The 2010 tour, “El Camino Real De Los Tejas Tour,” followed a winding route throughout East Texas. The classic convoy followed  parts of the early Spanish routes of the “Royal Highway” and “Old San Antonio Road,” through early outposts and missions of East Texas. The 1,000 miles of scenic touring spanned through 28 counties, 81 towns, and steered clear of all interstate highways.
Approximately 30 participants pulled out of Weatherford, Wednesday, Oct. 13, and headed to Temple for lunch. The 2010 tour had a total of 52 participants, several of which they collected along the way.
The group then proceeded to Bastrop, home of the “lost pines,” where they stayed overnight, as they wrapped up day one of the tour.
Paul Fort, director of Lone Star Loop 1,000, said the group received a great reception in Bastrop. The city opened four restaurants downtown for the group, and locals gave the oral history of the city.
“It’s been kind of a slow year,” said Fort of the tour so far. “Chambers haven’t been very active.”
Fort contacts city chambers of commerce prior to the tour, and in turn chambers generally support the tour by arranging for tour participants to take in local scenery and history, or by providing gift baskets with memorabilia from the city. According to Fort several chambers did not participate even after they had initially agreed.
On Day Two the group pulled out of Bastrop and struck out for Hearne, where the local pee-wee football team and parents prepared barbeque. The group then headed north for Houston County, where they planned to have dinner at Tchoupitoulas, in Crockett.
The parade of classic cars turned heads in Crockett, and left locals wondering where the cars were headed.
Dennis and Patty Kaiser, and Dave and Nina Kirk, all of Grandbury, enjoyed the atmosphere of Tchoupitoulas, as well as their brief visit to Crockett.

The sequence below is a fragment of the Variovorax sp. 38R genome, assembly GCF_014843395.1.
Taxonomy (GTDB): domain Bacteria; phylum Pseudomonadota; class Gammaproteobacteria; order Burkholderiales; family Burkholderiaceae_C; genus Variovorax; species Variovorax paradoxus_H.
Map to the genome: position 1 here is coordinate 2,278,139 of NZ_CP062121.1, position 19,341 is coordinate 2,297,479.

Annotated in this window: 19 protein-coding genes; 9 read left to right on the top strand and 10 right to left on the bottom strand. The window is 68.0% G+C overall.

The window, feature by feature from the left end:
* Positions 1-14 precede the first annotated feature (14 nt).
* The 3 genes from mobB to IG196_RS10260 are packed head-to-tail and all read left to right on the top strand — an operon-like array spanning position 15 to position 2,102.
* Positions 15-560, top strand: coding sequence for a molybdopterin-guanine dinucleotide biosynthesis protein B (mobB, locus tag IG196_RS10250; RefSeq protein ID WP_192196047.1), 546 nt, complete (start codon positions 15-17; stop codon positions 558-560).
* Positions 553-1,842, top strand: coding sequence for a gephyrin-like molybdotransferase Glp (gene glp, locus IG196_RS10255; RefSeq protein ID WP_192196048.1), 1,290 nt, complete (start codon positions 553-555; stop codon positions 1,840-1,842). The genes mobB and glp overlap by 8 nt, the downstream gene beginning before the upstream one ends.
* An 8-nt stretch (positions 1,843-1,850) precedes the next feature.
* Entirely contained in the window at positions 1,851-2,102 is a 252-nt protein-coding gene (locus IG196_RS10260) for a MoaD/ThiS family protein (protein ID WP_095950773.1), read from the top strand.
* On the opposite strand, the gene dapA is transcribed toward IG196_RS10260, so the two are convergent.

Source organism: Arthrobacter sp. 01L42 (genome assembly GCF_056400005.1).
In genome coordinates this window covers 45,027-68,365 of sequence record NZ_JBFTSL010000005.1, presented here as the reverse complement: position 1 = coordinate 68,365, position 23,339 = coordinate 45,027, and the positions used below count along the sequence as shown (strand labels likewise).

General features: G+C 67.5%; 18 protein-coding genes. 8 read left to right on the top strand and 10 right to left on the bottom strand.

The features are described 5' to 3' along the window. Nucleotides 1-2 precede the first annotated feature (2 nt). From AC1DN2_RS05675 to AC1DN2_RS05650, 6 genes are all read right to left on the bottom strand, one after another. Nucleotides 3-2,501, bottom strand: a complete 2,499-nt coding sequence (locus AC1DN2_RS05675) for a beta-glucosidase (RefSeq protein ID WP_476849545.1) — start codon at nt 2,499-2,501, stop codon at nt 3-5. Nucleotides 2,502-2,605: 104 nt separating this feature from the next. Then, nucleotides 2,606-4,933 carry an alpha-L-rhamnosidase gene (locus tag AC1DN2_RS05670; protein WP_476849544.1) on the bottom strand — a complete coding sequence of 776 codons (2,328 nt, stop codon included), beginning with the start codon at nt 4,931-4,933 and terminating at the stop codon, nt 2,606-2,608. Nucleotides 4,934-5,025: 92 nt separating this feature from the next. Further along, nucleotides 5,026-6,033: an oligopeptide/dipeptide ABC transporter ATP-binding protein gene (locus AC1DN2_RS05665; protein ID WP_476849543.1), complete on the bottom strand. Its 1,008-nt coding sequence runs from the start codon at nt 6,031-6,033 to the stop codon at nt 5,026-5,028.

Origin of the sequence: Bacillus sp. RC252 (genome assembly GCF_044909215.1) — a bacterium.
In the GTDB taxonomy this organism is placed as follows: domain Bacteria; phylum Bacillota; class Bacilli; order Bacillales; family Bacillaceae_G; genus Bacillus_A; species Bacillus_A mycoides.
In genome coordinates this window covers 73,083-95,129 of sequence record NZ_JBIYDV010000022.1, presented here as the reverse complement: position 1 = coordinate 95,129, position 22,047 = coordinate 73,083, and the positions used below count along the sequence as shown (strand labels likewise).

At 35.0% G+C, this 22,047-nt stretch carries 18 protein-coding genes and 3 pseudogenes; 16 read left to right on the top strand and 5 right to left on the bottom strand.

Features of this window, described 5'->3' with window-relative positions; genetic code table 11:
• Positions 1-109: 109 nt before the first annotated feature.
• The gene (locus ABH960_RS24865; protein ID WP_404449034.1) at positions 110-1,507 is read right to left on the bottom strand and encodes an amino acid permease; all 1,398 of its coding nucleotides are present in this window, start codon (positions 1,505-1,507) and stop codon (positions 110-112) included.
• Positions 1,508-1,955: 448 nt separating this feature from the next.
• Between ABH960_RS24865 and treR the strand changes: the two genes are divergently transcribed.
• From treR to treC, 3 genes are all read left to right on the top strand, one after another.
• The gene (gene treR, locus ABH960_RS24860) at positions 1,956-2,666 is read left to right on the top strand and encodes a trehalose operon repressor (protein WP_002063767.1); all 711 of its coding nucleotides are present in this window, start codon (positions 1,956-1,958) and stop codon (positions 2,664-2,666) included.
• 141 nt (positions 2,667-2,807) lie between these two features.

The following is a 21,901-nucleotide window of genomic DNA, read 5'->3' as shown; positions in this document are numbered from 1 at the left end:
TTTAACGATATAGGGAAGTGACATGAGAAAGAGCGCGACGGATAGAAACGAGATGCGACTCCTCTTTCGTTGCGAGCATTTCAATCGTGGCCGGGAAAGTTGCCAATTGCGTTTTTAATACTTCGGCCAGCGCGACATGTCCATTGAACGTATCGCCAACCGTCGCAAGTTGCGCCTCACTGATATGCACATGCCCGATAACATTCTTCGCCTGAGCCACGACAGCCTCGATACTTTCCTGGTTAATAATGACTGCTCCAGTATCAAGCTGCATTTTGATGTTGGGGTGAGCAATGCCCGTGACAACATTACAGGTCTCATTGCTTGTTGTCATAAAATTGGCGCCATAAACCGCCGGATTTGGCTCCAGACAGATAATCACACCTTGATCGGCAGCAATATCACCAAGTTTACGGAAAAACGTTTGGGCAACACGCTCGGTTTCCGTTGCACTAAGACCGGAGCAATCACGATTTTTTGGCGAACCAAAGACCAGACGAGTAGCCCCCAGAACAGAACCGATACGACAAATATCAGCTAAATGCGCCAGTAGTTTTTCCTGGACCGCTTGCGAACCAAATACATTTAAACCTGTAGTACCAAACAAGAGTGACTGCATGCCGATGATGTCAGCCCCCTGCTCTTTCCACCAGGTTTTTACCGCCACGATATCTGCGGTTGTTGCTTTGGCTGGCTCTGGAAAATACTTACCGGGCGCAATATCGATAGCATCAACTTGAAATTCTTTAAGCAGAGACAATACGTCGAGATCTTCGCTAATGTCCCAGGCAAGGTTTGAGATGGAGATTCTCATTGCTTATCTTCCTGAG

“We’re having a blast and this town is delightful,” said Patty Kaiser.
The two couples from Grandbury were on their second tour with the Lone Star Loop 1,000. Last year the couples toured the Gulf Coast, as far south as Rockport.
The group did not have much information pertaining to Houston County or the city of Crockett when they arrived, but left Tchoupitoulas armed with a taste of  history from the first county in Texas, and historical sites to keep an eye out for along their journey to the next town.
“That’s what I love about these tours. You get to see things people don’t normally get to see, unless you are from that neck of the woods,” Kaiser said.
The group pulled out of Crockett Saturday morning and headed down the El Camino Real for San Augustine on Day Three of their schedule. After lunch in San Augustine, the group travelled to Jefferson for dinner, and an overnight stay.
On the fourth, and final day of the scenic tour, the group left Jefferson and headed for Athens, for one last lunch before returning to Weatherford.
“The beauty of this thousand mile loop is that you end up where you started, and not a thousand miles away from home,” said Kaiser of the scenic tour that her and her husband, and friends Dave and Nina Kirk have enjoyed being a part of for the last two years.